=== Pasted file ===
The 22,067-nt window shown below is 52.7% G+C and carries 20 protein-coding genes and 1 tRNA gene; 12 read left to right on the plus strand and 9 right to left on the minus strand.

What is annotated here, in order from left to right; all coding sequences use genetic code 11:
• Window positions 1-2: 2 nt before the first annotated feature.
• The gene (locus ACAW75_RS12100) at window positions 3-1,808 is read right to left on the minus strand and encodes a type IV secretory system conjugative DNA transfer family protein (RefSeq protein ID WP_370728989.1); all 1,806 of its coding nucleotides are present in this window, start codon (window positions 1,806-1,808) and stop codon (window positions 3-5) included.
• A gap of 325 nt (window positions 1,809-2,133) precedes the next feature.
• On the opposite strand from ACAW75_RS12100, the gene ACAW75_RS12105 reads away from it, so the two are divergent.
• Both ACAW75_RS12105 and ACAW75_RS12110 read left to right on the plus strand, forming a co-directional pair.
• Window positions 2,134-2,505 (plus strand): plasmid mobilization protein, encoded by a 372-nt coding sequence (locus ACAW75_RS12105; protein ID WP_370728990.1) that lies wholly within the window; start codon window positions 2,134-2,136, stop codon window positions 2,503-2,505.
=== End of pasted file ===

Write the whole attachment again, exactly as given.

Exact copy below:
The 22,067-nt window shown below is 52.7% G+C and carries 20 protein-coding genes and 1 tRNA gene; 12 read left to right on the plus strand and 9 right to left on the minus strand.

What is annotated here, in order from left to right; all coding sequences use genetic code 11:
• Window positions 1-2: 2 nt before the first annotated feature.
• The gene (locus ACAW75_RS12100) at window positions 3-1,808 is read right to left on the minus strand and encodes a type IV secretory system conjugative DNA transfer family protein (RefSeq protein ID WP_370728989.1); all 1,806 of its coding nucleotides are present in this window, start codon (window positions 1,806-1,808) and stop codon (window positions 3-5) included.
• A gap of 325 nt (window positions 1,809-2,133) precedes the next feature.
• On the opposite strand from ACAW75_RS12100, the gene ACAW75_RS12105 reads away from it, so the two are divergent.
• Both ACAW75_RS12105 and ACAW75_RS12110 read left to right on the plus strand, forming a co-directional pair.
• Window positions 2,134-2,505 (plus strand): plasmid mobilization protein, encoded by a 372-nt coding sequence (locus ACAW75_RS12105; protein ID WP_370728990.1) that lies wholly within the window; start codon window positions 2,134-2,136, stop codon window positions 2,503-2,505.